Bottom Line: Two statistically-defined populations best describe the observed cellular heterogeneity, representing the fractions of refractive and responsive adipose cells.Thus, a two-component model best describes the relationship between cellular refractory fraction and subject SI.Since isolated cells exhibit these different response characteristics in the presence of constant culture conditions and milieu, we suggest that a physiological switching mechanism at the adipose cellular level ultimately drives systemic SI.

View Article: PubMed Central - PubMed

Affiliation: Program in Physical Biology, Eunice Kennedy Shriver National Institute of Child Health and Human Development, National Institutes of Health, Bethesda, MD, United States of America.

ABSTRACT
While intercellular communication processes are frequently characterized by switch-like transitions, the endocrine system, including the adipose tissue response to insulin, has been characterized by graded responses. Yet here individual cells from adipose tissue biopsies are best described by a switch-like transition between the basal and insulin-stimulated states for the trafficking of the glucose transporter GLUT4. Two statistically-defined populations best describe the observed cellular heterogeneity, representing the fractions of refractive and responsive adipose cells. Furthermore, subjects exhibiting high systemic insulin sensitivity indices (SI) have high fractions of responsive adipose cells in vitro, while subjects exhibiting decreasing SI have increasing fractions of refractory cells in vitro. Thus, a two-component model best describes the relationship between cellular refractory fraction and subject SI. Since isolated cells exhibit these different response characteristics in the presence of constant culture conditions and milieu, we suggest that a physiological switching mechanism at the adipose cellular level ultimately drives systemic SI.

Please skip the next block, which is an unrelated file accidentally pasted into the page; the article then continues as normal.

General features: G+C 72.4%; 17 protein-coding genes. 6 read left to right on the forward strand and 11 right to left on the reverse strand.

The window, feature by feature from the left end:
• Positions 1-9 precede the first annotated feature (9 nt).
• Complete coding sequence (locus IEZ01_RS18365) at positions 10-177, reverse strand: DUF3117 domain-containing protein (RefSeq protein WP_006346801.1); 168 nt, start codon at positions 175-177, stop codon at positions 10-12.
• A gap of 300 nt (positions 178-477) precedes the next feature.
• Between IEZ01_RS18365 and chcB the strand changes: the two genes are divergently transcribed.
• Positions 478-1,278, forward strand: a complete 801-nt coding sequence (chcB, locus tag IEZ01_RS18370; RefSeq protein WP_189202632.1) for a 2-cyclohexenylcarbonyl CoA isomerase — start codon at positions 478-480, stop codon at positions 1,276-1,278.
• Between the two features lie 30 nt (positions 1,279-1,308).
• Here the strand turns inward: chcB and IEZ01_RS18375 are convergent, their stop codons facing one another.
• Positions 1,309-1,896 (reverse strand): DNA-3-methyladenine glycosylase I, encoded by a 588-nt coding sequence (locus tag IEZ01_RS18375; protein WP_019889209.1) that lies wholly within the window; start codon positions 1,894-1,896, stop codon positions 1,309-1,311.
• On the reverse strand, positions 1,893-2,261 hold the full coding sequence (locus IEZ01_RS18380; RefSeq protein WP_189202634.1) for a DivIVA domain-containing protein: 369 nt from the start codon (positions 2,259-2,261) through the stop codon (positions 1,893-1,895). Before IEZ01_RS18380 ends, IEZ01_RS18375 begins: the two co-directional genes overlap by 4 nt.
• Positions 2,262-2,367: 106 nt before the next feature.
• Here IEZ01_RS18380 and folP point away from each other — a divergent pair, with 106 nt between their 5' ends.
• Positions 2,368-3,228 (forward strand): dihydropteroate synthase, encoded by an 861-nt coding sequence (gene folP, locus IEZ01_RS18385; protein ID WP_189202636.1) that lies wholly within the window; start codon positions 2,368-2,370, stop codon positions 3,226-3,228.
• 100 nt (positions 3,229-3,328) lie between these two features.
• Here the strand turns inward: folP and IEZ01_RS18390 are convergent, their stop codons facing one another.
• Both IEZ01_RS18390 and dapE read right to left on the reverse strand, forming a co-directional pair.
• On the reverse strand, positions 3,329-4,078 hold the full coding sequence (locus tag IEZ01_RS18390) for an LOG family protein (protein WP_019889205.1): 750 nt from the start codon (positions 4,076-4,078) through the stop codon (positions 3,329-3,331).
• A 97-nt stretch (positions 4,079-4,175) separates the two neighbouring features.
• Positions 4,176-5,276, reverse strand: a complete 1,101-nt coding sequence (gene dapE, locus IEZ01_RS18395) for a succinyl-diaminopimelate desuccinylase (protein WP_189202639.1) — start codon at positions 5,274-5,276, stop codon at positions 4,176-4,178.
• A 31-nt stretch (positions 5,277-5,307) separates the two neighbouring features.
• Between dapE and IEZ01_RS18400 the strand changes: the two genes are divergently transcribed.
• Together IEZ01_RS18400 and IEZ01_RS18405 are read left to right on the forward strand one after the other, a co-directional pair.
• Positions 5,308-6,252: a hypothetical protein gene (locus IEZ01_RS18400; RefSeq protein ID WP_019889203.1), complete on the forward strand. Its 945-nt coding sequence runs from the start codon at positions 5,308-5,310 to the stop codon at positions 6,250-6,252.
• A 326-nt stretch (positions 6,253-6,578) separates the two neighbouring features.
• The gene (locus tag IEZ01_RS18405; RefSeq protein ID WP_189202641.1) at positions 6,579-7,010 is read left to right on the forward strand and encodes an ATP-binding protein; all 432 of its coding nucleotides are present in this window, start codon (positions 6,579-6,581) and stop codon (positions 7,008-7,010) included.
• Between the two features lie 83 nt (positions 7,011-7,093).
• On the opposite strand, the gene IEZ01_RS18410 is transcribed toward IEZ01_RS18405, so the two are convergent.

Show MeSH
Related in: MedlinePlus